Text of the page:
My father hated mullein.
When I was growing up on our little farm in Illinois, he used to pay me a dime an hour to cut this weed out of the fence rows. As I hacked with my hoe, I whiled away the hours by imagining that I might use the plant as a flaming torch to light my path through dangerous forests, or as an enchanted sword to ward off goblins—something like a Jeddi laser sword. Or I might sew an enchanted shirt out of the plant’s flannel-like leaves. As it turns out, mullein has been used in all three of these ways—as a torch, a magical sword or rod, and a piece of flannel cloth.
One of the plant’s Latin names, candelaria, looks back to the Roman occupation of Central Europe, when soldiers stripped the leaves and branches, bound the stems together, and dipped them in tallow to be burned as torches. In England, where the mullein was called candlewick plant, its stringy fibers were twisted and used as wicks for candles. Another old legend has it that witches used lamps and candles made with the candlewick plant—hence another name, hag’s taper. And during the last century, miners in the American West burned the stalks as torches in their mines. They called it the miner’s candle.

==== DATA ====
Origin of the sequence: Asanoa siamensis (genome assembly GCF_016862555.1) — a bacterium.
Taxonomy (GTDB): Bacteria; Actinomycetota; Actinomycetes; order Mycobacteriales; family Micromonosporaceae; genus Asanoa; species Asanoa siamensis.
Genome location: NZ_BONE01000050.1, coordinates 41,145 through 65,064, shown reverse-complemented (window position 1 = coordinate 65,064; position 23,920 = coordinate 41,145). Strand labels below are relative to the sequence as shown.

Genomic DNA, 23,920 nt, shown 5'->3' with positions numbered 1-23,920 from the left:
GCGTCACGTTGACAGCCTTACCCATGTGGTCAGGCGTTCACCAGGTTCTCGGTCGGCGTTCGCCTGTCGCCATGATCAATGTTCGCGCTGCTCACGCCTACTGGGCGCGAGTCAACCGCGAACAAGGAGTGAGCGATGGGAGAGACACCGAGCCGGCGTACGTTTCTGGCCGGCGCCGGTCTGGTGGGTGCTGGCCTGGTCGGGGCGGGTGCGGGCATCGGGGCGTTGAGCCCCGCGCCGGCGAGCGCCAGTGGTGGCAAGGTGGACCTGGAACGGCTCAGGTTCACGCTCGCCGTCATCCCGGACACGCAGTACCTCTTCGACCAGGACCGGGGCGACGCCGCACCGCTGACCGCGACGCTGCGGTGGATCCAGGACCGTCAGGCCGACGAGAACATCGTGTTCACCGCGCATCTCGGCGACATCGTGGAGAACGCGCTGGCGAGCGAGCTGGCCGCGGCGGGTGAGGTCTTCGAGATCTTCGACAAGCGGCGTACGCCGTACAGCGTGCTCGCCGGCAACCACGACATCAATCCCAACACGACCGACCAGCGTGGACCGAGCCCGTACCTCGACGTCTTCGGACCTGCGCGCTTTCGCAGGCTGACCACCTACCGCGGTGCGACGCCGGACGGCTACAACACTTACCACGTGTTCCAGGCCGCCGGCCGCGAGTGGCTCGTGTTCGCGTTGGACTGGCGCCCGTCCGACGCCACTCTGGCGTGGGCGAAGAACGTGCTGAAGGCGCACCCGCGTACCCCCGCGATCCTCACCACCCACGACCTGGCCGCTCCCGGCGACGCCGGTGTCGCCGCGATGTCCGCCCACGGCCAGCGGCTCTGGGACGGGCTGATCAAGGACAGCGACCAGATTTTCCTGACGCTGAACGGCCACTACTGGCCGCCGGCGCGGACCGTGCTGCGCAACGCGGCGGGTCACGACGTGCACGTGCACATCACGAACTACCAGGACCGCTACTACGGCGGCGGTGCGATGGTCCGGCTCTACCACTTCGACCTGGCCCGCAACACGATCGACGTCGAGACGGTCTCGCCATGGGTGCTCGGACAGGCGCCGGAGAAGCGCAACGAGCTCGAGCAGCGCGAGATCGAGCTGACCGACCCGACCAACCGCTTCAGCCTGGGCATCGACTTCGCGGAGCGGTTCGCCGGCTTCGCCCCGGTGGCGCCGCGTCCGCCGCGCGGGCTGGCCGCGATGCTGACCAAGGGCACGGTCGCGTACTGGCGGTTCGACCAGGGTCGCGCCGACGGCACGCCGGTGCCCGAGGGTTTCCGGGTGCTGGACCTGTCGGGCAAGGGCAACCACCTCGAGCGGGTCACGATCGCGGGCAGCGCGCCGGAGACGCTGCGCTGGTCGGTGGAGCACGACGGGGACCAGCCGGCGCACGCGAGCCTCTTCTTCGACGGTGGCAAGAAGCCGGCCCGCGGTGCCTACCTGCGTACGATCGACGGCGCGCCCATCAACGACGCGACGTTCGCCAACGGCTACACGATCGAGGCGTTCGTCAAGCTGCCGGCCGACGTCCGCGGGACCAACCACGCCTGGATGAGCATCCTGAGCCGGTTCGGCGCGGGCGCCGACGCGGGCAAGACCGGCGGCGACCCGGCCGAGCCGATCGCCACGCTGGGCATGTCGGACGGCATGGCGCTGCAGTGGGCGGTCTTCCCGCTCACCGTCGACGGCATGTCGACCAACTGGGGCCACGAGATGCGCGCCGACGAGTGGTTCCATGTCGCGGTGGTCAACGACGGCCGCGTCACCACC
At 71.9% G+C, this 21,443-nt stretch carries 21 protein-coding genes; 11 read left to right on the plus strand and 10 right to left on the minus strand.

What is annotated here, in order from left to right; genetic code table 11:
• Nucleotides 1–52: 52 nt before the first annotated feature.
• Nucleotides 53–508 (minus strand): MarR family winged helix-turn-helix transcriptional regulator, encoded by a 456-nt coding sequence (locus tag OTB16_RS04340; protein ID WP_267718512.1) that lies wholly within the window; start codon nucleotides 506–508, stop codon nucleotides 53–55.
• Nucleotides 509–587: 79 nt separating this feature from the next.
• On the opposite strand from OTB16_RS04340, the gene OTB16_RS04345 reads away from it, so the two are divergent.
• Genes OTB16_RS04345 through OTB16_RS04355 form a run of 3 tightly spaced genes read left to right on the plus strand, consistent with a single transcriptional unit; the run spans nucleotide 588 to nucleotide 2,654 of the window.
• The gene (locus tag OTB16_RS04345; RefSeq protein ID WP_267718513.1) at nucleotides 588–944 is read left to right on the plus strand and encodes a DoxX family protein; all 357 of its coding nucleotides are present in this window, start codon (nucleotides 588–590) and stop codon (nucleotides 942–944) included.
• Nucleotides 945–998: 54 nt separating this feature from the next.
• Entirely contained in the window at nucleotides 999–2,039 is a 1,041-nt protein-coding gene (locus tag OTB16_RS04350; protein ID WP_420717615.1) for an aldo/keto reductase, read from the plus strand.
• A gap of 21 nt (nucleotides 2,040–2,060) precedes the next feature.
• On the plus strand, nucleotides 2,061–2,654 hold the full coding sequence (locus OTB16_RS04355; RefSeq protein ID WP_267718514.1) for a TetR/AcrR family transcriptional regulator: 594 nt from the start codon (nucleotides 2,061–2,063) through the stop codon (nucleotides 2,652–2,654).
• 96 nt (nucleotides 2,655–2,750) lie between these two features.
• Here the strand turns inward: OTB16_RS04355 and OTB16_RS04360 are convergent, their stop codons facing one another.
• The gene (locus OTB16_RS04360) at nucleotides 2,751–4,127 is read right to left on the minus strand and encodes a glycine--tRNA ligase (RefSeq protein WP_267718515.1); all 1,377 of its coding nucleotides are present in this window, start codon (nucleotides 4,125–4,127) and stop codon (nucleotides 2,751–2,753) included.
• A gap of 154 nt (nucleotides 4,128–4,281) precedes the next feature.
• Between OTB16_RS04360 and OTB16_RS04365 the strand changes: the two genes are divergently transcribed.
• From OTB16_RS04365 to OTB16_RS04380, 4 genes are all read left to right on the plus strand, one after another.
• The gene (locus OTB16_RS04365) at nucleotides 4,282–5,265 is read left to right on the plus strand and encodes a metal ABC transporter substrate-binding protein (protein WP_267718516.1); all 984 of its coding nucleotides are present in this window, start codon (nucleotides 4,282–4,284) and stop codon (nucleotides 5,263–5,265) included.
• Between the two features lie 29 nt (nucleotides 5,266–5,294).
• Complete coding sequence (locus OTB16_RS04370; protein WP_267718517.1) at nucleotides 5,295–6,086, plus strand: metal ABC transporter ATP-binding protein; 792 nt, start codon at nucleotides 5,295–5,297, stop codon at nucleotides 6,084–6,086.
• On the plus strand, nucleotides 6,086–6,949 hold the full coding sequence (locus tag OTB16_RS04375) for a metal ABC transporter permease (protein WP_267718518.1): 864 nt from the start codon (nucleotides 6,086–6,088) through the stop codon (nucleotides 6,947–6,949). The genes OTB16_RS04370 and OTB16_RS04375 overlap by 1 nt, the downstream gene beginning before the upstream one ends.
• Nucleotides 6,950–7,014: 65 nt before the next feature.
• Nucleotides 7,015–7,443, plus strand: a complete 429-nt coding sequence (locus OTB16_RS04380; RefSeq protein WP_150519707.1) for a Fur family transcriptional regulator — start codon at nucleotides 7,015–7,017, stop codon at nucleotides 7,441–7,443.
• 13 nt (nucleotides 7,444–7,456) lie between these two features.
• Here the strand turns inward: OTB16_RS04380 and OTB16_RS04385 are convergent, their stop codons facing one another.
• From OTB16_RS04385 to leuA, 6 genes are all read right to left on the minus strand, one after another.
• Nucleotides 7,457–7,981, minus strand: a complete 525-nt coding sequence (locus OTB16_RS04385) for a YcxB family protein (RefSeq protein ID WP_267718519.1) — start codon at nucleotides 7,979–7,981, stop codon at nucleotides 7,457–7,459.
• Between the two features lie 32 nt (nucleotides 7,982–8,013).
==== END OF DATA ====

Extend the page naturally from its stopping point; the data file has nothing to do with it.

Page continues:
What about that magic sword? One of mullein’s most interesting legendary uses is found in the stories of Homer. Odysseus defends himself with a stalk of mullein against the sorceress Circe, thereby avoiding the fate of his men, whom she has changed into swine. And still other folk names for mullein suggest a similar idea. Jupiter’s staff, for instance, and Aaron’s rod—perhaps the magical rod that enabled the Israelite band to part the Red Sea and journey across on dry land? One story has it that the plant was the staff of St. Fiacre, the patron saint of gardeners.
As far as that magical shirt goes, that was just my own private fancy. But the leaves of mullein were once called Old man’s flannel and used as a poultice to treat bronchial illness—sometimes with mustard smeared on them to increase their effectiveness. (Who remembers the mustard plaster?) And the large, fuzzy leaves were just the right size to put into shoes to stimulate circulation and keep the feet warm.
The mullein in my garden makes me think of those hot summer days on that Illinois farm, and my torch, my enchanted sword, and my magical shirt.
What does mullein make you think of?